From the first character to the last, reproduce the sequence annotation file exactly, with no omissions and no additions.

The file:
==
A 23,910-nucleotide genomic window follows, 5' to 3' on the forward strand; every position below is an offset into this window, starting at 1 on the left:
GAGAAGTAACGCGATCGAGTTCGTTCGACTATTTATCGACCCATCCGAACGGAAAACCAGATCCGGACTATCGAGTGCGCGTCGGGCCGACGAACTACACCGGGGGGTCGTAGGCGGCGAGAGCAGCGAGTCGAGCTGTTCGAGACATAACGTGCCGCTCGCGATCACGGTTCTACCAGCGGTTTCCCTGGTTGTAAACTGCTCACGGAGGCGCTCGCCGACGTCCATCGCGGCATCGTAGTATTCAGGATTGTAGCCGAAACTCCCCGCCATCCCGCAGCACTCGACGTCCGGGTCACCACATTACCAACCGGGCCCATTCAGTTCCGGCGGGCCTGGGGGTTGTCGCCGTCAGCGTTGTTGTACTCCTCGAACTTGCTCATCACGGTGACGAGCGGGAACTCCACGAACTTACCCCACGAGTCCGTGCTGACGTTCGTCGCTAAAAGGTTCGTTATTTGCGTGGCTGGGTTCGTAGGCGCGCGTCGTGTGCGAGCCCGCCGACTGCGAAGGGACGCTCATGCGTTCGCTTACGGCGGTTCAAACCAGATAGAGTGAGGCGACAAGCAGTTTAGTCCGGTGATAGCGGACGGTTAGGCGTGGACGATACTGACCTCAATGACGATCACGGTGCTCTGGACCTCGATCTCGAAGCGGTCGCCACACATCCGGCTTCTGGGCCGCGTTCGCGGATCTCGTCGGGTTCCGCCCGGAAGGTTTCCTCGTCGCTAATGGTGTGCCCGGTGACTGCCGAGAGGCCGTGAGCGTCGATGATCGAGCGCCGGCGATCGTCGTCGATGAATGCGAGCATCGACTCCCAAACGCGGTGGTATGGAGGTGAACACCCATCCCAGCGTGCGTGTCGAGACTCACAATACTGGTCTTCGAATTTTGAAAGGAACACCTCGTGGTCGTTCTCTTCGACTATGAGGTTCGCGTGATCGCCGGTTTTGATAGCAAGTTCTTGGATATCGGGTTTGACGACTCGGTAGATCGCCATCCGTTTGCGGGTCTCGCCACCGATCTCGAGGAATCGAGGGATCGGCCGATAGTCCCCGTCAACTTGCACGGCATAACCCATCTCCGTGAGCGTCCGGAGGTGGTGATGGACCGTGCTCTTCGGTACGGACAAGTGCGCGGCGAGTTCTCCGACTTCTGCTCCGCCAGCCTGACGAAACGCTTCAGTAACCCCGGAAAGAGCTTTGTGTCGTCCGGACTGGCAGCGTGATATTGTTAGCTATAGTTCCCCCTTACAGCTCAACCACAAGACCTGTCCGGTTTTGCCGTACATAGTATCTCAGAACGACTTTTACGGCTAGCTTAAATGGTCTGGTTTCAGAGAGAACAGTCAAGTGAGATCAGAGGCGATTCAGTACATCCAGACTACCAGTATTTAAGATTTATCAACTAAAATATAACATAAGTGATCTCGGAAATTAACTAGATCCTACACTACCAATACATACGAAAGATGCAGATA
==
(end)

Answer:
A 23,910-nucleotide genomic window follows, 5' to 3' on the forward strand; every position below is an offset into this window, starting at 1 on the left:
GAGAAGTAACGCGATCGAGTTCGTTCGACTATTTATCGACCCATCCGAACGGAAAACCAGATCCGGACTATCGAGTGCGCGTCGGGCCGACGAACTACACCGGGGGGTCGTAGGCGGCGAGAGCAGCGAGTCGAGCTGTTCGAGACATAACGTGCCGCTCGCGATCACGGTTCTACCAGCGGTTTCCCTGGTTGTAAACTGCTCACGGAGGCGCTCGCCGACGTCCATCGCGGCATCGTAGTATTCAGGATTGTAGCCGAAACTCCCCGCCATCCCGCAGCACTCGACGTCCGGGTCACCACATTACCAACCGGGCCCATTCAGTTCCGGCGGGCCTGGGGGTTGTCGCCGTCAGCGTTGTTGTACTCCTCGAACTTGCTCATCACGGTGACGAGCGGGAACTCCACGAACTTACCCCACGAGTCCGTGCTGACGTTCGTCGCTAAAAGGTTCGTTATTTGCGTGGCTGGGTTCGTAGGCGCGCGTCGTGTGCGAGCCCGCCGACTGCGAAGGGACGCTCATGCGTTCGCTTACGGCGGTTCAAACCAGATAGAGTGAGGCGACAAGCAGTTTAGTCCGGTGATAGCGGACGGTTAGGCGTGGACGATACTGACCTCAATGACGATCACGGTGCTCTGGACCTCGATCTCGAAGCGGTCGCCACACATCCGGCTTCTGGGCCGCGTTCGCGGATCTCGTCGGGTTCCGCCCGGAAGGTTTCCTCGTCGCTAATGGTGTGCCCGGTGACTGCCGAGAGGCCGTGAGCGTCGATGATCGAGCGCCGGCGATCGTCGTCGATGAATGCGAGCATCGACTCCCAAACGCGGTGGTATGGAGGTGAACACCCATCCCAGCGTGCGTGTCGAGACTCACAATACTGGTCTTCGAATTTTGAAAGGAACACCTCGTGGTCGTTCTCTTCGACTATGAGGTTCGCGTGATCGCCGGTTTTGATAGCAAGTTCTTGGATATCGGGTTTGACGACTCGGTAGATCGCCATCCGTTTGCGGGTCTCGCCACCGATCTCGAGGAATCGAGGGATCGGCCGATAGTCCCCGTCAACTTGCACGGCATAACCCATCTCCGTGAGCGTCCGGAGGTGGTGATGGACCGTGCTCTTCGGTACGGACAAGTGCGCGGCGAGTTCTCCGACTTCTGCTCCGCCAGCCTGACGAAACGCTTCAGTAACCCCGGAAAGAGCTTTGTGTCGTCCGGACTGGCAGCGTGATATTGTTAGCTATAGTTCCCCCTTACAGCTCAACCACAAGACCTGTCCGGTTTTGCCGTACATAGTATCTCAGAACGACTTTTACGGCTAGCTTAAATGGTCTGGTTTCAGAGAGAACAGTCAAGTGAGATCAGAGGCGATTCAGTACATCCAGACTACCAGTATTTAAGATTTATCAACTAAAATATAACATAAGTGATCTCGGAAATTAACTAGATCCTACACTACCAATACATACGAAAGATGCAGATA